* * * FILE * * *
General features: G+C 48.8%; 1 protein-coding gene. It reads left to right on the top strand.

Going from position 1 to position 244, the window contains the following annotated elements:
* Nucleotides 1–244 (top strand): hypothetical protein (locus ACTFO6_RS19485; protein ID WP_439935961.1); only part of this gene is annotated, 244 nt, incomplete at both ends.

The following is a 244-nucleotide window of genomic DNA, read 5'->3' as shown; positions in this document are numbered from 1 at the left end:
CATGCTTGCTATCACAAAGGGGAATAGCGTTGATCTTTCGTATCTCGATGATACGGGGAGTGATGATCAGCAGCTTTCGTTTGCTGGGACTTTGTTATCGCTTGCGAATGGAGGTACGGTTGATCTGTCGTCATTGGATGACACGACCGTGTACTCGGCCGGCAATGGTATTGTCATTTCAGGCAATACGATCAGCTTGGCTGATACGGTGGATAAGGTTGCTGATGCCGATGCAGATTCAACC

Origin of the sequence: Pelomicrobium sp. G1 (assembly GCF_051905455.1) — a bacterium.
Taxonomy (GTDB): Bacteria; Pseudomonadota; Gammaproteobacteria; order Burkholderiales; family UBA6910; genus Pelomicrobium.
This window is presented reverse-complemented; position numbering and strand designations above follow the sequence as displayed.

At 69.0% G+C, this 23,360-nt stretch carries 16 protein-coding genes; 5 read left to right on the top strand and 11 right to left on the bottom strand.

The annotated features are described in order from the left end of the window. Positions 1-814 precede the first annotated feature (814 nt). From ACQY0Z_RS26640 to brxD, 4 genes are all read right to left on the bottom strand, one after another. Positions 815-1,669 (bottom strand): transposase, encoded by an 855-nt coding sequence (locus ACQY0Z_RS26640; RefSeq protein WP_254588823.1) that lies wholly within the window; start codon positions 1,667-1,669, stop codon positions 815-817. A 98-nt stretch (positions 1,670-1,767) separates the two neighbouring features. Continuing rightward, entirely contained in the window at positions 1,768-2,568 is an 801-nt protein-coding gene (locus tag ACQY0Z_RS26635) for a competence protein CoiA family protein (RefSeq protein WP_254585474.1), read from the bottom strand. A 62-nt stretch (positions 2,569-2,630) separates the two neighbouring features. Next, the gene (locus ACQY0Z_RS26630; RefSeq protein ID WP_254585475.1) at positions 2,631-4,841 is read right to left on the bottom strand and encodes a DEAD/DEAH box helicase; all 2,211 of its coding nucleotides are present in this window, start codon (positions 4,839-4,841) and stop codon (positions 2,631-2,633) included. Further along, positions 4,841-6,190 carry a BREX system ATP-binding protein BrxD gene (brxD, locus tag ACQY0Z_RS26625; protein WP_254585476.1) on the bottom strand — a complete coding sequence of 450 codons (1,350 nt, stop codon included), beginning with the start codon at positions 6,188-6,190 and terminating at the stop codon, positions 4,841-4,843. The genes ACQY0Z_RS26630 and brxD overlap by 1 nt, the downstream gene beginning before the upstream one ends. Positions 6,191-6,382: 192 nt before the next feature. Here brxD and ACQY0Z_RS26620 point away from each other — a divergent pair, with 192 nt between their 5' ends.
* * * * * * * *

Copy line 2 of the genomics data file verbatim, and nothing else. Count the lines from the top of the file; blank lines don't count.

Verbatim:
Going from position 1 to position 244, the window contains the following annotated elements: